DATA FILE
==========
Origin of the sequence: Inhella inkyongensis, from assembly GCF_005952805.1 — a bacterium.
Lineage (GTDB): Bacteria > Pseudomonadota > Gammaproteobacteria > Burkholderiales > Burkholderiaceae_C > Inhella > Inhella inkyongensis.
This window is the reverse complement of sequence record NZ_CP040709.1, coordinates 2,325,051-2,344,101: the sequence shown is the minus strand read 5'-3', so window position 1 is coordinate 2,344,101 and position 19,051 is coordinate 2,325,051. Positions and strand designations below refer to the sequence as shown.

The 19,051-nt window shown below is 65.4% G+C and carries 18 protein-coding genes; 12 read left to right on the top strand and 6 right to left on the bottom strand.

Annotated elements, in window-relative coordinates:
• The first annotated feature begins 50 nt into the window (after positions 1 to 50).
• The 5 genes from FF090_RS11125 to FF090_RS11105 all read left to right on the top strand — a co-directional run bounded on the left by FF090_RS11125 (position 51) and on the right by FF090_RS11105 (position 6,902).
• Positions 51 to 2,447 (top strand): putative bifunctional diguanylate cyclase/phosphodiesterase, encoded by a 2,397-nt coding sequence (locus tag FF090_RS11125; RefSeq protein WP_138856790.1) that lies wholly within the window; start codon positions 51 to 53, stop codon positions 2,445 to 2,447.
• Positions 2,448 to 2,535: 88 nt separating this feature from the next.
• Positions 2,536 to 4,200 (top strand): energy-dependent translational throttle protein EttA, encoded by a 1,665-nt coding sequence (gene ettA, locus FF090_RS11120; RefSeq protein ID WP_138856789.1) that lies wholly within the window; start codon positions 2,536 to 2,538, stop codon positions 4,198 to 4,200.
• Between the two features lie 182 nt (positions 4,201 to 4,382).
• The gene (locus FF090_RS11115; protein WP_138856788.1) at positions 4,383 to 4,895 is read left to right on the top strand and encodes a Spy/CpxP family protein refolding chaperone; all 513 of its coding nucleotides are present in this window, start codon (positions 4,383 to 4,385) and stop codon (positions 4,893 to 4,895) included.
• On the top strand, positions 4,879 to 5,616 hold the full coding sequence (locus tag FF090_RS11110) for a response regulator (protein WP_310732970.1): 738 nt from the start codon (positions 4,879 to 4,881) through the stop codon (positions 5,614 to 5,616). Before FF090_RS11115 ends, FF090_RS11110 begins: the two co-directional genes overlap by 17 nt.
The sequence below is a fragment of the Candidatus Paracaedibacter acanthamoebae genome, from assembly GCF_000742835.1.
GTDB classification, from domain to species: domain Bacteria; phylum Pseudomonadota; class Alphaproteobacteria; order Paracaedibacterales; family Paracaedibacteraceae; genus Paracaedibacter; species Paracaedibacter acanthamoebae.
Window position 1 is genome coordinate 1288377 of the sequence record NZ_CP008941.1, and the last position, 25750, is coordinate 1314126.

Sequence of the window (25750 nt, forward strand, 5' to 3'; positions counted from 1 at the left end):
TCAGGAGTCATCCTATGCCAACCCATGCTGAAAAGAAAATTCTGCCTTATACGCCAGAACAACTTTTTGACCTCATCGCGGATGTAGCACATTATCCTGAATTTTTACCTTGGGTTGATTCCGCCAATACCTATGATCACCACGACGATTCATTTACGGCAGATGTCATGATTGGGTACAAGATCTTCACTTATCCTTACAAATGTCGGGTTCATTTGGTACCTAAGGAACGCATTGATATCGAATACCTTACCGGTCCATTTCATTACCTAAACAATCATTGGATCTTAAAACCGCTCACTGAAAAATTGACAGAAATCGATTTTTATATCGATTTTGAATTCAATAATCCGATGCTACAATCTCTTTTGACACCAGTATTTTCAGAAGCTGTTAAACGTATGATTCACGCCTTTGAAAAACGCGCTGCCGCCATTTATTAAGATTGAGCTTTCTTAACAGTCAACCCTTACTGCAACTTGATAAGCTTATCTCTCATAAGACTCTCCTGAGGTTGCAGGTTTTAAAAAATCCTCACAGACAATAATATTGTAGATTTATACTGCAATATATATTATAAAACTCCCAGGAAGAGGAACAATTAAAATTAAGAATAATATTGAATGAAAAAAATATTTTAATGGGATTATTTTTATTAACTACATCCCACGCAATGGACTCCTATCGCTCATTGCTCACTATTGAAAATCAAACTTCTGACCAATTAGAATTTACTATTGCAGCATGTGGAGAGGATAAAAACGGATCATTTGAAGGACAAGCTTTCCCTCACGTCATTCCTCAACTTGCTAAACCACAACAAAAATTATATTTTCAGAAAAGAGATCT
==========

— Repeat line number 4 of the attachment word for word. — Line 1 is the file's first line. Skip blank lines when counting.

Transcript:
The 19,051-nt window shown below is 65.4% G+C and carries 18 protein-coding genes; 12 read left to right on the top strand and 6 right to left on the bottom strand.